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Newly discovered exoplanet is contender for human colonization

Newly discovered exoplanet is contender for human colonization
Three new rocky Earth-sized planets, one of which has a high probability of being able to support human life, have been discovered orbiting a star just 12 light-years away.

All three exoplanets are at least 1.4 to 1.8 times the mass of Earth, and orbit their red dwarf star, Gilese 1061, every three to 13 days. The star is located just 12 light-years away, making it the 20th closest star in the solar system, practically a next-door neighbor in universe terms. 

One of the rocky exoplanets, planet d, has been found within the star’s habitable zone, where temperatures enable liquid water to be present on the surface.

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The planets were discovered using the radial velocity or ‘wobble’ method – which is based on a slight change in the wavelength of light caused by a celestial body passing by its star and changing the amount of light the star gives off.

The new findings have been published in the preprint arXiv and were recently submitted to the journal Monthly Notices of the Royal Astronomical Society.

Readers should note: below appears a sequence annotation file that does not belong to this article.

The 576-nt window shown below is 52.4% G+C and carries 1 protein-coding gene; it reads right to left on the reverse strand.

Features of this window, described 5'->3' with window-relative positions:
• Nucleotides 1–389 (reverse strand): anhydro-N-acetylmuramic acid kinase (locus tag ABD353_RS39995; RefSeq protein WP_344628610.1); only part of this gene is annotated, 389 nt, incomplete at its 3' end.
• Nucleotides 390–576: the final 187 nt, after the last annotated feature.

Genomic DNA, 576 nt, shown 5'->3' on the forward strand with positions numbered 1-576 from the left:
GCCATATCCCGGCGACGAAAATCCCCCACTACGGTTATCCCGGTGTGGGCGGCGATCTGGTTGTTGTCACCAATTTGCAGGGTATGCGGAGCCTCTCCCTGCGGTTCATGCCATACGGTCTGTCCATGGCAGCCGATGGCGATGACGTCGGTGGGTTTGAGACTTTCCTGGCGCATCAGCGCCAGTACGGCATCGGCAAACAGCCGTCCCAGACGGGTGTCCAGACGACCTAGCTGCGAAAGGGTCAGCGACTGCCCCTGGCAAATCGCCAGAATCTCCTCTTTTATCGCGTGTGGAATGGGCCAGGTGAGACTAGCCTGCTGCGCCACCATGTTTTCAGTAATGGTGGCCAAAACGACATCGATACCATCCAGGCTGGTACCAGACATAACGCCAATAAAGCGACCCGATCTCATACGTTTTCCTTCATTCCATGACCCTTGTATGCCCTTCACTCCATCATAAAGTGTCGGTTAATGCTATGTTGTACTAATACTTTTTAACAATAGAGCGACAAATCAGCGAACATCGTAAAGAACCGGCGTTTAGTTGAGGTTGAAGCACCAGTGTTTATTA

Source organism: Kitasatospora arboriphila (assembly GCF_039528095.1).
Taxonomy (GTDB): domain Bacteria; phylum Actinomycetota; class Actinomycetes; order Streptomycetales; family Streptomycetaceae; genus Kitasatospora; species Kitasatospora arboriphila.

We are now one step closer [to] getting a census of rocky planets in the solar neighborhood,” said Ignasi Ribas, co-author on the new paper and researcher at the Institute of Space Sciences in Barcelona, Spain.

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Red dwarfs are the smallest, coolest kind of stars in the Milky Way, making them an ideal location for habitable exoplanets. However, their unpredictable stellar flares mean not every planet in its orbit is a viable option. Scientists now need to learn more about the star’s history as high levels of past activity may have blasted planet d with intense radiation, making it unable to support life. 

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